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Ankle Injuries

Ankle Sprain

Although often associated with women in high-heeled shoes, ankle sprains are a common ailment for all sorts of athletes. Ankle sprains are just one of several common orthopedic health injuries that affect millions of people each year.

What is an ankle sprain, exactly? An ankle sprain is an orthopedic injury to one of the ligaments found in the ankle region. Ligaments are tough bands of tissue that hold the bones together. Although ligaments are flexible, all it takes is a sudden twist for them to stretch too far or snap entirely resulting in a painful strain and/or sprain.

Common conditions that may result in a sprained ankle generally include if your foot lands on the ground at an angle, or with too much force. Your chances of spraining an ankle increase if you:
  • Have had previous ankle sprains.
  • Walk, run, or play on uneven surfaces.
  • Wear shoes that don�t fit well or that lack proper foot support.
  • Play sports that require sudden changes in direction, like football, soccer, and basketball.

What Does an Ankle Sprain Feel Like?

Typical symptoms of an ankle sprain include:
  • Ankle pain, which can range from mild to severe.
  • Swelling of the ankle or surrounding region.
  • A popping sound during the injury.
  • Difficulty moving the ankle.
  • Bruising.
  • Instability of the ankle.

Ankle sprains are divided into three grades. People with Grade I sprains may still be able to walk without even pain or with a limp. Individuals with Grade III sprains are often in so much pain that they can�t walk at all or at least not without severe pain.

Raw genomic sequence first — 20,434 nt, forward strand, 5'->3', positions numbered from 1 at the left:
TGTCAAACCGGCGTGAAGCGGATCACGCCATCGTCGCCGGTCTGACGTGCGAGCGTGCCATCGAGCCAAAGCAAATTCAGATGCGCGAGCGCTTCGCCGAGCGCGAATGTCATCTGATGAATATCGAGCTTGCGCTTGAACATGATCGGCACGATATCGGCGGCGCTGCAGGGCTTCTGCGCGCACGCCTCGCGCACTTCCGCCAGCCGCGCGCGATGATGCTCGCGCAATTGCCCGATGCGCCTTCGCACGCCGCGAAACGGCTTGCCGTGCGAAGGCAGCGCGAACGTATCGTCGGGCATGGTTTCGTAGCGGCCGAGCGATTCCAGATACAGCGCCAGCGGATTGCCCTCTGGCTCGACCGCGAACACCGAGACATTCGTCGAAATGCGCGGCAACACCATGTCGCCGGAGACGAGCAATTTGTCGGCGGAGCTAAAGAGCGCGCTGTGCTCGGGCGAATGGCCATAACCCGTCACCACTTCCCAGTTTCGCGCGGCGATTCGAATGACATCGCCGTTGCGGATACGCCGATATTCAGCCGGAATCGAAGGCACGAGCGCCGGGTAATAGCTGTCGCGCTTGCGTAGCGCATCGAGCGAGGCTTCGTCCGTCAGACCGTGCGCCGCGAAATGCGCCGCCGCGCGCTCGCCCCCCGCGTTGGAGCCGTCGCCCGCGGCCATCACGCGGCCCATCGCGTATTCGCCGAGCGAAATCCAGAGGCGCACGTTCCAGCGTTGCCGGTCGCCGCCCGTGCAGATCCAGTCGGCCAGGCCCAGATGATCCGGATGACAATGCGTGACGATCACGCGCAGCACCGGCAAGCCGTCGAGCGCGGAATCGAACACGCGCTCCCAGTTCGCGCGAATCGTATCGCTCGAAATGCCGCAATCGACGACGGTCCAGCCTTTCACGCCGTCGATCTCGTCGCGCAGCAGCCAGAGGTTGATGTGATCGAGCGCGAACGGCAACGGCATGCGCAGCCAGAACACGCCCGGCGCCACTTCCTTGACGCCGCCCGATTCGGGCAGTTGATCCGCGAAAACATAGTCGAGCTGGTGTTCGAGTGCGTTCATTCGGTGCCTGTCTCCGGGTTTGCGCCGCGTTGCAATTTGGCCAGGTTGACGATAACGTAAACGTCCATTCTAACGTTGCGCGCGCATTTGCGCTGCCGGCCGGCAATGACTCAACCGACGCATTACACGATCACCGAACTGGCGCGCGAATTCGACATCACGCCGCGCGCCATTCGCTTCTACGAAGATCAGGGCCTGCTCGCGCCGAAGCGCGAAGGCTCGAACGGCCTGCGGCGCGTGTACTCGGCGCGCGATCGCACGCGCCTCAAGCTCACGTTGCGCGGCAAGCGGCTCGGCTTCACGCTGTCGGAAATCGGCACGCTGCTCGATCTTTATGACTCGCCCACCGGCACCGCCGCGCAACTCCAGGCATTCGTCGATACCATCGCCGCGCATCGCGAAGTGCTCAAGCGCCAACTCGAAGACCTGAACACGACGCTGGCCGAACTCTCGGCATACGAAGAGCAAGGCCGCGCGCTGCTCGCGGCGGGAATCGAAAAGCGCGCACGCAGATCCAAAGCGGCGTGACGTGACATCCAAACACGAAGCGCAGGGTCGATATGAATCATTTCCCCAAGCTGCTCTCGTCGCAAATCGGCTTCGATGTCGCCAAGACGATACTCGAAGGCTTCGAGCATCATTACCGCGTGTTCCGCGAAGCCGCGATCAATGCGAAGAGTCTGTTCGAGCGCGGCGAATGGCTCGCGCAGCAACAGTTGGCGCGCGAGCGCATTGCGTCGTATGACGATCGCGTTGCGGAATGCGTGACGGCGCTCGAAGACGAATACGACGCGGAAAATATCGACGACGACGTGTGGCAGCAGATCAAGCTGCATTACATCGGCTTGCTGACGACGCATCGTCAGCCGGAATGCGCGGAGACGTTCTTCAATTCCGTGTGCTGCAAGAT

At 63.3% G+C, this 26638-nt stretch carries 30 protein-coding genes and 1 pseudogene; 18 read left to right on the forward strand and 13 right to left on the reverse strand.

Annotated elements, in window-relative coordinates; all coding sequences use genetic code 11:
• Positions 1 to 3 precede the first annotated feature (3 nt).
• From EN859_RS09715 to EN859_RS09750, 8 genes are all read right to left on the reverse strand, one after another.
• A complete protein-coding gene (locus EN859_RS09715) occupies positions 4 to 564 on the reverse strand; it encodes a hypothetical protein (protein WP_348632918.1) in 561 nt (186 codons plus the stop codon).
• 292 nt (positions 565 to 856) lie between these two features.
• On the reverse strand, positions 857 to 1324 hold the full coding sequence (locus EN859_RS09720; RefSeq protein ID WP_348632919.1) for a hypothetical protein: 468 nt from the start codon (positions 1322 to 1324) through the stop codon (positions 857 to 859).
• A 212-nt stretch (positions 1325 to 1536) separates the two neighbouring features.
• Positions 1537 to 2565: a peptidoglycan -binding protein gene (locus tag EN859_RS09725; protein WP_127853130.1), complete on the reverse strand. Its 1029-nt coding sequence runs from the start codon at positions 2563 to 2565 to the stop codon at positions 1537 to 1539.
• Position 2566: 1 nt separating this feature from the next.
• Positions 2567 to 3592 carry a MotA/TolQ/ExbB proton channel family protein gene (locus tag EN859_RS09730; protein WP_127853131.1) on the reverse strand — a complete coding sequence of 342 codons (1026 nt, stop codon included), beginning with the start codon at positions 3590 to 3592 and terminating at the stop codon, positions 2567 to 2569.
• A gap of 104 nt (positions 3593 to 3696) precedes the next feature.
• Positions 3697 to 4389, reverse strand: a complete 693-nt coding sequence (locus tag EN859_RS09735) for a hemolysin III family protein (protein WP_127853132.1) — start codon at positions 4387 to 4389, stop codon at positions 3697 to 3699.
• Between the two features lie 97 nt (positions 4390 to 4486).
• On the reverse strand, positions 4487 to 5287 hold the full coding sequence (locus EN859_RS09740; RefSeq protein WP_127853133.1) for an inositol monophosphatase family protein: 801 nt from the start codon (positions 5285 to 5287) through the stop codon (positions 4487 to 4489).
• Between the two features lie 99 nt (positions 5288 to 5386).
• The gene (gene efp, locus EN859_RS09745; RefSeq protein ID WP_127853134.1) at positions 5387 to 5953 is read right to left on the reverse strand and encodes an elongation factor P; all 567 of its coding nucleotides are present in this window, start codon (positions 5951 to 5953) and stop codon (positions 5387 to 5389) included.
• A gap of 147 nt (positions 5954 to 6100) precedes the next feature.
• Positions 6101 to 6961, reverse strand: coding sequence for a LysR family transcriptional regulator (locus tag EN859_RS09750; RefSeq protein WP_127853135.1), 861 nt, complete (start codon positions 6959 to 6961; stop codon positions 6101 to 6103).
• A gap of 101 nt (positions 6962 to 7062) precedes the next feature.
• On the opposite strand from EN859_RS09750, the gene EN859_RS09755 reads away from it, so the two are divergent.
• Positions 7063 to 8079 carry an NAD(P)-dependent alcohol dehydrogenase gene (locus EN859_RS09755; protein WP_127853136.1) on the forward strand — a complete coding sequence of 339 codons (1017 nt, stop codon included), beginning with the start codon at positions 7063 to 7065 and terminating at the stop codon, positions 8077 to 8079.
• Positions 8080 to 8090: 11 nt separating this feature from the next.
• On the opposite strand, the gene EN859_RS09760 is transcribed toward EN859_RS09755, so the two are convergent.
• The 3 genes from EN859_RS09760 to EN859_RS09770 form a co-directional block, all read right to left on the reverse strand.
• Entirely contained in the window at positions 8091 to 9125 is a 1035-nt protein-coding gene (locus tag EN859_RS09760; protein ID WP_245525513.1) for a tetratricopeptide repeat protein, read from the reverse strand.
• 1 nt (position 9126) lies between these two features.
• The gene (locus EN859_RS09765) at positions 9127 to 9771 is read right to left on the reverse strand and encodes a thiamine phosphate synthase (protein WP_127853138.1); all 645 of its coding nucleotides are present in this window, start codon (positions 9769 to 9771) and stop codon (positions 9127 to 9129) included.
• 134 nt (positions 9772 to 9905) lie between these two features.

To diagnose an ankle sprain, your doctor will perform a thorough physical examination. X-rays may also be in order to rule out the possibility of a complete break to the ankle.

What�s the Treatment for an Ankle Sprain?

To speed the healing process of a sprained ankle, you can:
  • Use orthopedic ankle braces or ankle stirrups to give your ankle additional support.
  • Compress your ankle. Use an elastic bandage to keep down swelling. Start wrapping at your toes and work back towards your leg. For proper compression of moderate to severe ankle sprains an orthopedic ankle brace or support may be required.
  • Avoid putting weight on the injured ankle. If the pain is severe, you may need crutches until it the sprain has healed.
  • Ice your ankle to reduce pain and swelling for 20 to 30 minutes every three to four hours for two to three days, or until the pain subsides.
  • Elevate your ankle on a pillow whenever you are in a sitting or lying down position.
  • Practice stretching and strengthening exercises if your doctor recommends them.

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